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A Journal on Anesthesiology, Resuscitation, Analgesia and Intensive Care
Minerva Anestesiologica 2002 October;68(10):775-81
Fibreoptic awake intubation for caesarean section in a parturient with predicted difficult airway
Anaesthesia and Resuscitation Operative Unit General Hospital, Feltre (Belluno)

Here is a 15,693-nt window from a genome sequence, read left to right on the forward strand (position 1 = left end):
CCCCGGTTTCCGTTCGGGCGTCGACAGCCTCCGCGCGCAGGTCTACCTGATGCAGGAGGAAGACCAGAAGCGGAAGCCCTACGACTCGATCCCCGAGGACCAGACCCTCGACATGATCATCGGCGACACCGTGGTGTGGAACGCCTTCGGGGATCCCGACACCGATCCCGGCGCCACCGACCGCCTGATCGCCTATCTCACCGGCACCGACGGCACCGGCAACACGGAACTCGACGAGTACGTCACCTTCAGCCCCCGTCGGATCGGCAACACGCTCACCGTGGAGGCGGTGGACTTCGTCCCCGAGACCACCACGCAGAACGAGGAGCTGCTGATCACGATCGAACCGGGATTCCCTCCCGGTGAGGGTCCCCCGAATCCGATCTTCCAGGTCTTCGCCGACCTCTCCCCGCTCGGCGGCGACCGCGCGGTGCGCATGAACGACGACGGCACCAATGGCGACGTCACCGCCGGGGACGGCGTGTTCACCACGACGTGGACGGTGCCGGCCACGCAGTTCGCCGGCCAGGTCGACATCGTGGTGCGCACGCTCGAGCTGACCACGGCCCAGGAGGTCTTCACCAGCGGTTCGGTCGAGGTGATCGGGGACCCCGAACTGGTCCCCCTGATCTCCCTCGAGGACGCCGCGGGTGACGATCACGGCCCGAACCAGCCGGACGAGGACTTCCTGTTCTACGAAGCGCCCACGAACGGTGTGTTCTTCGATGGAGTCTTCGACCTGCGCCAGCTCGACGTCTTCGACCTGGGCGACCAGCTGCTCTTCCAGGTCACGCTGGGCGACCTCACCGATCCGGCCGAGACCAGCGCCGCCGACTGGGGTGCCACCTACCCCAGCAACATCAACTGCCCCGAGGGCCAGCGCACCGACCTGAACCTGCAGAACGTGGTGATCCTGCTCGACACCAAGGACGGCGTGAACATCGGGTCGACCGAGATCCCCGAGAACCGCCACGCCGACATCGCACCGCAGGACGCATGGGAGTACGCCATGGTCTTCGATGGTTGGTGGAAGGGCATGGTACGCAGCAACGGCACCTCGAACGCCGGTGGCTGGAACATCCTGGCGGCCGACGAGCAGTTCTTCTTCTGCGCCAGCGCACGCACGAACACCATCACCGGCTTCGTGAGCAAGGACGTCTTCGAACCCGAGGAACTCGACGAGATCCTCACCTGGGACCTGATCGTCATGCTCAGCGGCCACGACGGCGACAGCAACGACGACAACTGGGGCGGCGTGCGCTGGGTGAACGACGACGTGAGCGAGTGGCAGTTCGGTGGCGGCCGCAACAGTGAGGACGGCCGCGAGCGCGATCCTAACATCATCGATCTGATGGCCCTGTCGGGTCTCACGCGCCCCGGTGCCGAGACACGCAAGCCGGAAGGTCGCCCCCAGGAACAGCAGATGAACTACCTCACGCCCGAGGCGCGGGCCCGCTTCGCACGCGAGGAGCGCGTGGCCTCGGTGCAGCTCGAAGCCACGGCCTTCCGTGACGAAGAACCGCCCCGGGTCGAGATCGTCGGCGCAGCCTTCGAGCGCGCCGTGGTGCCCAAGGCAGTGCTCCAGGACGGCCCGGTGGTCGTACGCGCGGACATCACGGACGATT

Anaesthetic management of a parturient with predicted difficult airway presenting for caesarean section (CS) is not a straightforward decision: general anaesthesia should be avoided because intubation can be impossible and a “cannot intubate, cannot ventilate” scenario might ensue, on the other hand regional techniques can be unsuccessful or, though rarely, have complications that require emergency intubation. The case is presented of a primigravida admitted to hospital at 37 weeks’ gestation with hypertension, intrauterine growth retardation and oligohydramnios. After a few days’ observation, it was decided to proceed with an elective CS. The preoperative airway examination revealed a poor mouth opening with an interdental distance of 20 mm and a Mallampati class IV. The patient was classified as a case of difficult intubation and the following anaesthetic options were considered: epidural anaesthesia, spinal anaesthesia and awake fibreoptic intubation followed by general anaesthesia. The pros and the cons of these techniques were explained to the patient and it was suggested that awake fibreoptic intubation was the safest option. The patient gave her consent, so an uneventful nasal awake fibreoptic intubation was carried out under local anaesthesia. This case report offers the opportunity to underline the risk to perform a central blockade in a parturient with predicted difficult intubation, arguing that the safest course of action is an awake fibrescopic intubation, besides some controversial points to safely perform awake fibreoptic intubation in obstetric patients are discussed.